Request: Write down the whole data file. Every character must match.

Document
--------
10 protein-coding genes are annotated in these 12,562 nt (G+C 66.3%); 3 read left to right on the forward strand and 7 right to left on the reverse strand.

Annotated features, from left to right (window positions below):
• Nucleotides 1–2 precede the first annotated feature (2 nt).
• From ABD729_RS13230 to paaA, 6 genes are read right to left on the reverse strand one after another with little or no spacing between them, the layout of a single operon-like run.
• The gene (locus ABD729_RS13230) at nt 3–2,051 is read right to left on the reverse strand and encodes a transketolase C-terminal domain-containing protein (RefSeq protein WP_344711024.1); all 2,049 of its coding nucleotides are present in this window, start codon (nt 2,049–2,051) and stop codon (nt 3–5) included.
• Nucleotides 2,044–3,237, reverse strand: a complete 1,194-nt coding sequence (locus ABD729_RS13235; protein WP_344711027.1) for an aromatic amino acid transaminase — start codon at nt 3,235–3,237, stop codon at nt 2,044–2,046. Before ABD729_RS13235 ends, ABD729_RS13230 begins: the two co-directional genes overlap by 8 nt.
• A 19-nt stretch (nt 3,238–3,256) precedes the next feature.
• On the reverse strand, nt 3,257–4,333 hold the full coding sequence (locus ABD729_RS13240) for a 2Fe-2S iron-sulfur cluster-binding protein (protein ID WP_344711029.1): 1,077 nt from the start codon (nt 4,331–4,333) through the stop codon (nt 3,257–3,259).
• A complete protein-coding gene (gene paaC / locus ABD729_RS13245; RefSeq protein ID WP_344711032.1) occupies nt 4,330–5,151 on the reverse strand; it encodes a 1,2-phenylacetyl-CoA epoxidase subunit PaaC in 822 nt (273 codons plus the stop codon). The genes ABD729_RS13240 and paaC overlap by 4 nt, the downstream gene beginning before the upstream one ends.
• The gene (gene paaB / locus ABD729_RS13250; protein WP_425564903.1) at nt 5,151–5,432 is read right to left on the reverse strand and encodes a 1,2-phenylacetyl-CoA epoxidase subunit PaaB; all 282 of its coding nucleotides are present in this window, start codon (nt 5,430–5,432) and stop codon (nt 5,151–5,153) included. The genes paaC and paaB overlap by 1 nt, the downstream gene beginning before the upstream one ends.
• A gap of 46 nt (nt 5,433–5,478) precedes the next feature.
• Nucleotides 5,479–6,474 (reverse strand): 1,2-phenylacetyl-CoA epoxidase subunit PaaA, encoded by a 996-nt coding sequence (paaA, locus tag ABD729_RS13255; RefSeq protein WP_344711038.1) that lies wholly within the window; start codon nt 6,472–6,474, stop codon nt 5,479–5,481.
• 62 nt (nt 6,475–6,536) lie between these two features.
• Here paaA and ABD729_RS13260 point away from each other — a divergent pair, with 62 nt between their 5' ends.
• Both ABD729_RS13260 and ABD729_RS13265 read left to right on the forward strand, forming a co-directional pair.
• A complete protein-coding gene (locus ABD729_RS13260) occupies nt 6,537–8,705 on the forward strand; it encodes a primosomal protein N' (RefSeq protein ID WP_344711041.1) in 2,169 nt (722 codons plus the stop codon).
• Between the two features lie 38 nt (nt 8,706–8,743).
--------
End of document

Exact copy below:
10 protein-coding genes are annotated in these 12,562 nt (G+C 66.3%); 3 read left to right on the forward strand and 7 right to left on the reverse strand.

Annotated features, from left to right (window positions below):
• Nucleotides 1–2 precede the first annotated feature (2 nt).
• From ABD729_RS13230 to paaA, 6 genes are read right to left on the reverse strand one after another with little or no spacing between them, the layout of a single operon-like run.
• The gene (locus ABD729_RS13230) at nt 3–2,051 is read right to left on the reverse strand and encodes a transketolase C-terminal domain-containing protein (RefSeq protein WP_344711024.1); all 2,049 of its coding nucleotides are present in this window, start codon (nt 2,049–2,051) and stop codon (nt 3–5) included.
• Nucleotides 2,044–3,237, reverse strand: a complete 1,194-nt coding sequence (locus ABD729_RS13235; protein WP_344711027.1) for an aromatic amino acid transaminase — start codon at nt 3,235–3,237, stop codon at nt 2,044–2,046. Before ABD729_RS13235 ends, ABD729_RS13230 begins: the two co-directional genes overlap by 8 nt.
• A 19-nt stretch (nt 3,238–3,256) precedes the next feature.
• On the reverse strand, nt 3,257–4,333 hold the full coding sequence (locus ABD729_RS13240) for a 2Fe-2S iron-sulfur cluster-binding protein (protein ID WP_344711029.1): 1,077 nt from the start codon (nt 4,331–4,333) through the stop codon (nt 3,257–3,259).
• A complete protein-coding gene (gene paaC / locus ABD729_RS13245; RefSeq protein ID WP_344711032.1) occupies nt 4,330–5,151 on the reverse strand; it encodes a 1,2-phenylacetyl-CoA epoxidase subunit PaaC in 822 nt (273 codons plus the stop codon). The genes ABD729_RS13240 and paaC overlap by 4 nt, the downstream gene beginning before the upstream one ends.
• The gene (gene paaB / locus ABD729_RS13250; protein WP_425564903.1) at nt 5,151–5,432 is read right to left on the reverse strand and encodes a 1,2-phenylacetyl-CoA epoxidase subunit PaaB; all 282 of its coding nucleotides are present in this window, start codon (nt 5,430–5,432) and stop codon (nt 5,151–5,153) included. The genes paaC and paaB overlap by 1 nt, the downstream gene beginning before the upstream one ends.
• A gap of 46 nt (nt 5,433–5,478) precedes the next feature.
• Nucleotides 5,479–6,474 (reverse strand): 1,2-phenylacetyl-CoA epoxidase subunit PaaA, encoded by a 996-nt coding sequence (paaA, locus tag ABD729_RS13255; RefSeq protein WP_344711038.1) that lies wholly within the window; start codon nt 6,472–6,474, stop codon nt 5,479–5,481.
• 62 nt (nt 6,475–6,536) lie between these two features.
• Here paaA and ABD729_RS13260 point away from each other — a divergent pair, with 62 nt between their 5' ends.
• Both ABD729_RS13260 and ABD729_RS13265 read left to right on the forward strand, forming a co-directional pair.
• A complete protein-coding gene (locus ABD729_RS13260) occupies nt 6,537–8,705 on the forward strand; it encodes a primosomal protein N' (RefSeq protein ID WP_344711041.1) in 2,169 nt (722 codons plus the stop codon).
• Between the two features lie 38 nt (nt 8,706–8,743).